Neural Control of Muscle

Neural Control of Muscle

Parveen Bawa (Simon Fraser University, Canada) and Kelvin E. Jones (University of Alberta, Canada)
DOI: 10.4018/978-1-4666-6090-8.ch001


The purpose of this chapter is to introduce the reader to the development of ideas and concepts about the manner in which the central nervous system controls muscle contraction. The motor unit, the quantum of muscle contraction, is fundamental to concepts of the neural control of muscle and will be the focus of discussion. The population of motor units comprising a skeletal muscle have a diverse range of physiological and anatomical properties. The Size Principle of motor unit recruitment is a concept that proposes a simple strategy for exploiting the diversity of the motor unit population to produce graded force output. The Size Principle has a great deal of empirical support, but also faces criticism about the extent of generalization to all types and forms of movement. As the key principles of motor units are discussed, methods of measuring and methodology for analysing motor unit activity and whole muscle activities are introduced.
Chapter Preview


Muscle and Its Motoneuron Pool

Skeletal muscle is composed of thousands of muscle fibres; each fibre a multi-nucleated cell. In this chapter we will concern ourselves with muscles of the limbs, which generally have a simpler structure; motoneurons innervating them lie in the spinal cord of vertebrates. The geometry of muscle fiber orientation relative to the long axis of the muscle and tendon varies in limb muscles. Muscle fibres can lie in parallel to the long axis of the muscle; all active fibres contract together with the force vector along the principal axis. A typical example of a parallel geometry is the biceps brachii (Loeb & Gans, 1986). In pennate (or pinnate) muscles, fibres attach to the tendon at an angle, called the angle of pennation. The force exerted along the line of action is less than if the fibres contracted along the main axis of the muscle. The directions of contraction of muscle fibres in different regions of large muscles are important for interpreting motor unit recruitment data (Staudenmann et al., 2009). Most of the muscles are multifunctional and their muscle fibres contribute different amounts of force in various directions (Jones et al., 1993; Ter Haar Romeny et al., 1984).


The contraction of a muscle is controlled by a pool of alpha motoneurons1 in the spinal cord. The morphology and electrophysiology of motoneurons within a pool vary over a wide range. The physiology of each motoneuron is well matched to the properties of the muscle fibres it innervates (Henneman, 1985; Henneman & Mendell, 1981; Kernell et al., 1999). The cell body, also referred to as the soma or perikaryon, and dendrites of a limb motoneuron lie in the ventral horn of the spinal cord. A long myelinated axon exits the spinal cord through the ventral spinal root and travels to the muscle where it enters the muscle, divides into branches and terminals that make synaptic connections with muscle fibres. In a healthy adult, each muscle fibre receives input from a single motoneuron. A single motoneuron with all its muscle fibres is what Sherrington defined as the motor unit in 1925. All the muscle fibres innervated by the same motoneuron, the muscle unit (Burke, 1981), are of a uniform fibre type; and the number of muscle fibres connected to one motoneuron is the innervation ratio. Innervation ratio has been shown to be as high as 2000 in the cat gastrocnemius muscle which means that an action potential in the motoneuron results in 2000 synchronous muscle fiber action potentials in a large motor unit. This is an example of a system with high amplification.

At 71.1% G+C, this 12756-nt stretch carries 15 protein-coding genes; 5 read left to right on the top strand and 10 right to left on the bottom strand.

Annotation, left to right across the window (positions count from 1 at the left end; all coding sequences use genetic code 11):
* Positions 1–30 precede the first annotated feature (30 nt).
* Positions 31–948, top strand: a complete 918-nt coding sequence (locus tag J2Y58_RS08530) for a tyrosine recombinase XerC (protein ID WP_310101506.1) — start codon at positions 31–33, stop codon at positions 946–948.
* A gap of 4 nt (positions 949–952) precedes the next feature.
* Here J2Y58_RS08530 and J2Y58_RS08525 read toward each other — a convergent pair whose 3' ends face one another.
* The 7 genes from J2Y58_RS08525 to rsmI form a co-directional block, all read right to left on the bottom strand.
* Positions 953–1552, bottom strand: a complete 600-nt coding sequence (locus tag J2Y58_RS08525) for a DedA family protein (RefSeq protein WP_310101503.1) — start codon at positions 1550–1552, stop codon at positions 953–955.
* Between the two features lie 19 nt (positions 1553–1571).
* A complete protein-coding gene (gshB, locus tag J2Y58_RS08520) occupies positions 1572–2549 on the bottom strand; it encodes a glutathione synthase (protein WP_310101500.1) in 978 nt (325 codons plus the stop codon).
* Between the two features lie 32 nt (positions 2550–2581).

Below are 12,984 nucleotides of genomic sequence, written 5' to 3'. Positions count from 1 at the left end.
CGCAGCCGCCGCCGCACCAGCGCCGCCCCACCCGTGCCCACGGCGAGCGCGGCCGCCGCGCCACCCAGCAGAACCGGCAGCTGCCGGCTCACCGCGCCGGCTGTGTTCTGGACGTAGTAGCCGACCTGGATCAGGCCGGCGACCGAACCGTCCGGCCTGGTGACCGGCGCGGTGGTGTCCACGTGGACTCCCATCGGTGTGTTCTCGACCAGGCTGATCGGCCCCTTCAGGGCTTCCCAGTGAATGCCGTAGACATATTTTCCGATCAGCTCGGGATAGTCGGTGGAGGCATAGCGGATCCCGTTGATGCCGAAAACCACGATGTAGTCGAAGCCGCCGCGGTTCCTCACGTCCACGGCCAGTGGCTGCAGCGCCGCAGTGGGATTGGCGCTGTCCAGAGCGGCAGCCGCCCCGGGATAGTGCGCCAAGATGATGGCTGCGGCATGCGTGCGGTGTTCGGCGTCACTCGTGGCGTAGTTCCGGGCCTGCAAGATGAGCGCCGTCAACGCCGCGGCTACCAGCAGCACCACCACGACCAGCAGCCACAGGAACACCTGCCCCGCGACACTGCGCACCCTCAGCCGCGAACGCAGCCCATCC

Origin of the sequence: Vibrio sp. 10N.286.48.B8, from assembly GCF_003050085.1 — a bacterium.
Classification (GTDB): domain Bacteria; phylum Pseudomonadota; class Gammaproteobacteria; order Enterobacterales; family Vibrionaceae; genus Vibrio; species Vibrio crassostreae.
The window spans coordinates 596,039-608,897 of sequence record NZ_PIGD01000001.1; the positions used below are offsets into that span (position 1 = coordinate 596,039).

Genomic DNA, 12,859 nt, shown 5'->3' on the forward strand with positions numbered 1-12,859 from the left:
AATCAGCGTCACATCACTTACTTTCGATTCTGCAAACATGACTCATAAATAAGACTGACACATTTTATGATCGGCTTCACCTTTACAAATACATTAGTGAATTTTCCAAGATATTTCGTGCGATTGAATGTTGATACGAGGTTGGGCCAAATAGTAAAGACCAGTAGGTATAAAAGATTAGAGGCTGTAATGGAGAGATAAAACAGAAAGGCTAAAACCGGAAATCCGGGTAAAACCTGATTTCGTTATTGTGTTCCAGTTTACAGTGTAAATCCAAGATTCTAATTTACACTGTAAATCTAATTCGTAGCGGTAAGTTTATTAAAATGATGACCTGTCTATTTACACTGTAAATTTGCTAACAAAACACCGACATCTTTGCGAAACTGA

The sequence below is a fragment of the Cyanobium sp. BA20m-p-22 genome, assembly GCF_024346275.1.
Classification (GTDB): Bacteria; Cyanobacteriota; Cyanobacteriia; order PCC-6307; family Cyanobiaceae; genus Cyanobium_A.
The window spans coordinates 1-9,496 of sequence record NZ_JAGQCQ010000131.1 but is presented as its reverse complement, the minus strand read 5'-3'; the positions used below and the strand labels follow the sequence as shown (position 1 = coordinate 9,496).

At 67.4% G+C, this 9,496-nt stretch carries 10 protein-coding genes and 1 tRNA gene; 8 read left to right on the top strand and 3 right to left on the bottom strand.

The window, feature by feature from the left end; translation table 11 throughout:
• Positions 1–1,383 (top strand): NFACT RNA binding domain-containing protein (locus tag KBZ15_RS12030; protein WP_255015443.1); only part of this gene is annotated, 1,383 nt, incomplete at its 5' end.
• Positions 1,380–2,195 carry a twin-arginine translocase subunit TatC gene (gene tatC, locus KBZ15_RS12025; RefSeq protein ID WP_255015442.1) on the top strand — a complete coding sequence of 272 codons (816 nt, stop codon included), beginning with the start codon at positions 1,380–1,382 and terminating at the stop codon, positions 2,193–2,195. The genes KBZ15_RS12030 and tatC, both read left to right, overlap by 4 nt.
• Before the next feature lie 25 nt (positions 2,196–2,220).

Motoneurons that innervate limb muscles are typically in a resting inactive state until synaptic inputs excite them to an active state; this process is called recruitment. The number of motoneurons active at any time is associated with the force requirements, more motoneurons are recruited when more force is required. When a motoneuron is recruited to an active state for a long period, action potentials are generated at rates ranging roughly from 5- 30 impulses/s depending on the muscle and the force level. The time between action potentials, called the interspike interval (ISI), is not constant. The distribution of ISIs for an active motoneuron is unimodal with a variance resulting from various sources of probabilistic noise and electrophysiological properties (Jones & Bawa, 1997; Matthews, 1996). Motoneurons that are active simultaneously generate action potentials that are mostly independent of action potentials of other motoneurons. There is some level of synchronization of motorneuron action potentials in limb muscles that likely result from common input sources (Keen et al., 2012; Mochizuki et al., 2005).

Complete Chapter List

Search this Book: